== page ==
Mindset change buoys Griffin

It’s a night Forrest Griffin clearly would like to forget.

The former Ultimate Fighting Championship light heavyweight champion was completely overmatched in a first-round knockout loss to Anderson Silva on Aug. 8 in Philadelphia.

After being knocked down for the third time in the first round, Griffin waved off the approaching Silva, and the referee stopped the bout.

Griffin rose to his feet and jogged out of the cage and back to the locker room.

“What am I going to do? There’s not a whole lot to take from that. It was a bad night. You didn’t show up. You didn’t want to fight. You didn’t want to be there. You looked like (expletive),” Griffin said. “You embarrassed yourself. (Expletive) happens. It’s like a lot of first dates I’ve been on.”

Griffin says he was frustrated with his performance.

“When I perform badly, it’s not even losing. I can handle losing; I’m not a winner,” he said. “But when you work for 13 or 14 weeks and go out there and look like (expletive), it’s kind of heartbreaking.”

It’s a moment UFC followers and Internet message board users have poked fun at since, but one that Griffin is trying to put behind him.

“I tried to forget about it and not think about it and kind of pretend it didn’t happen in my little imaginary world,” he said. “Then I came to terms with it. That (stuff) happens.

“I think the best analogy I’ve come up with is you’ve got to think like a defensive back. You get burned for an 80-yard touchdown, you’ve got to go out there like you’re still the man. Fast legs and a short memory.”

Griffin will return to action against Tito Ortiz in the main event of UFC 106 on Saturday at Mandalay Bay.

Griffin, a 30-year-old Las Vegas resident, hopes a new positive mindset has come out of the disappointing performance.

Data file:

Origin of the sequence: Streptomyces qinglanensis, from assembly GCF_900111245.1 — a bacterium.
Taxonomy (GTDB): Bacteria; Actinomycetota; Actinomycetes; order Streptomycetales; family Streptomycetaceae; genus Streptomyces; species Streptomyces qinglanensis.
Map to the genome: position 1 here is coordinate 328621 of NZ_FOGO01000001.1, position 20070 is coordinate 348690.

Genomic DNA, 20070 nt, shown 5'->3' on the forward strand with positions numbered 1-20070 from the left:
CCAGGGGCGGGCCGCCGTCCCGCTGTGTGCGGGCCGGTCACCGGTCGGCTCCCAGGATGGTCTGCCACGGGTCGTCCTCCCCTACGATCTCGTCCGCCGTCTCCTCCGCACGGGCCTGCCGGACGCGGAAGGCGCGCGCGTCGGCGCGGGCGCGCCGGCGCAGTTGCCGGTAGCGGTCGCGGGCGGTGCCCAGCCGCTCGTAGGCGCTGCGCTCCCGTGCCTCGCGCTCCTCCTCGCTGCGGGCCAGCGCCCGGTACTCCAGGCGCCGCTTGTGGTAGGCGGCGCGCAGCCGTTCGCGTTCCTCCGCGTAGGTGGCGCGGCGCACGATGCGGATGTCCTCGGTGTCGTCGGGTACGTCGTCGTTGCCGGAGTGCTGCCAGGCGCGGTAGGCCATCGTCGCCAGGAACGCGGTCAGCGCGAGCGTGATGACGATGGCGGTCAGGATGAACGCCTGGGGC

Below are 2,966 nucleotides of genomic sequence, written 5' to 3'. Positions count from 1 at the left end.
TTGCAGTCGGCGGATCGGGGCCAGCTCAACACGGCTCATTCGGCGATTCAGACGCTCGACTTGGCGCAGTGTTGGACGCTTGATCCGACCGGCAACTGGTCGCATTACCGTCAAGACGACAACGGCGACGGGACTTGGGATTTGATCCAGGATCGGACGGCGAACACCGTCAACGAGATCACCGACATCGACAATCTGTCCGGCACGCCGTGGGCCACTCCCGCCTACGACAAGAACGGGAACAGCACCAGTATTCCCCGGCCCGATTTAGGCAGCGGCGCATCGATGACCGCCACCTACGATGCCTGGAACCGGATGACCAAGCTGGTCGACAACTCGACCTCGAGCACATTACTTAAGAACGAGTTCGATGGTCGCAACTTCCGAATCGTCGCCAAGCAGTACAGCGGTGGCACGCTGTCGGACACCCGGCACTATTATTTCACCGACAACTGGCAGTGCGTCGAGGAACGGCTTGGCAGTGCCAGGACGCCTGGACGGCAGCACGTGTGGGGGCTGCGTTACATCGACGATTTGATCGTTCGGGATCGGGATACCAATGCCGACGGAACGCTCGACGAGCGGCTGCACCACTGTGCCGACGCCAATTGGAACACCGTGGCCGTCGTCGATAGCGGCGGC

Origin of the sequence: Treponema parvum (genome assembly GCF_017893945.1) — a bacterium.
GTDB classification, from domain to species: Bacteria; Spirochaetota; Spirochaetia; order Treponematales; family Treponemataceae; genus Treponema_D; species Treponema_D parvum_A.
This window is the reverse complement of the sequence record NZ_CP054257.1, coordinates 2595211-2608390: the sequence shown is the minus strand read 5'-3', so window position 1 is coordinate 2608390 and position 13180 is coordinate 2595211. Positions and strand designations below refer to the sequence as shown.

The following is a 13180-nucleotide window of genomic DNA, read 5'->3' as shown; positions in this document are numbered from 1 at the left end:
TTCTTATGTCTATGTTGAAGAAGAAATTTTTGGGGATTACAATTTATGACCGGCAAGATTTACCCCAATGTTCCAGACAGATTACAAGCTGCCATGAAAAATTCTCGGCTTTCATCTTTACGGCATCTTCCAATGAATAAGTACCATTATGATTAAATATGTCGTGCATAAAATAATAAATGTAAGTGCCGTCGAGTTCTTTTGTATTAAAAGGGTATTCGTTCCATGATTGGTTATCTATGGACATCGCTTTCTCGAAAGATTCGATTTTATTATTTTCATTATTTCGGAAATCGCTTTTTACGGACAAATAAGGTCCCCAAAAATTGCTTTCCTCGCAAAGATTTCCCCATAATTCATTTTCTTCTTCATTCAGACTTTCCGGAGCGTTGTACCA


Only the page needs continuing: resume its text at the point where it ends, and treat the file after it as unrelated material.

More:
“I was definitely broken that day. No doubt about it. How do you come back from that? Do guys ever really come back?” he said. “Obviously, I think I can kind of change direction, my thought pattern, and enjoy the sport again. Maybe find my happiness again and enjoy going to work every day.”

The loss to Silva came on the heels of a knockout loss to Rashad Evans in December, a defeat that cost Griffin the light heavyweight belt.

He knows getting out of the slump won’t be an easy task.

“I want to get back to the joy of winning, which is hard to do when you’ve been knocked out badly in your last two fights,” Griffin said. “You start associating the octagon with how bad it feels to lose and forget how good it feels to win, so that’s what I’m trying to focus on again. Just stay positive and be happy.

“I was so stressed after the last fight. I was really disappointed. I thought I was a mentally stronger person.”

It’s all part of what Griffin said is a new persona.

“I used to be real laid back, but then it became real. I was, like, ‘Hey, I’m actually pretty good. I can actually do this. I owe it to myself and whoever cares to actually win fights and perform.’ It really builds the pressure up,” he said. “I’ve decided to change. I’m a different person now. I’m positive. I’m happy.”

The new attitude coincides with a major lifestyle change. Griffin was married in September. He credits his wife, Jaime, with much of his newfound calmness and says he had plenty of time to think about it as they drove to Savannah, Ga., and back for the wedding.

He even has changed his stance on his desire to be a role model, which he has said he wanted no part of in the past.

“I’ve changed on that completely, 360 degrees. I think I’m a good person. I cuss a lot, but I’m a really good person,” he said. “I think I want to be a role model, assuming that you want your kids to cuss a lot.”

Griffin will get a chance to unveil his new image against Ortiz, to whom he lost a controversial split decision in April 2008.

Contact reporter Adam Hill at ahill@reviewjournal.com or 702-224-5509.

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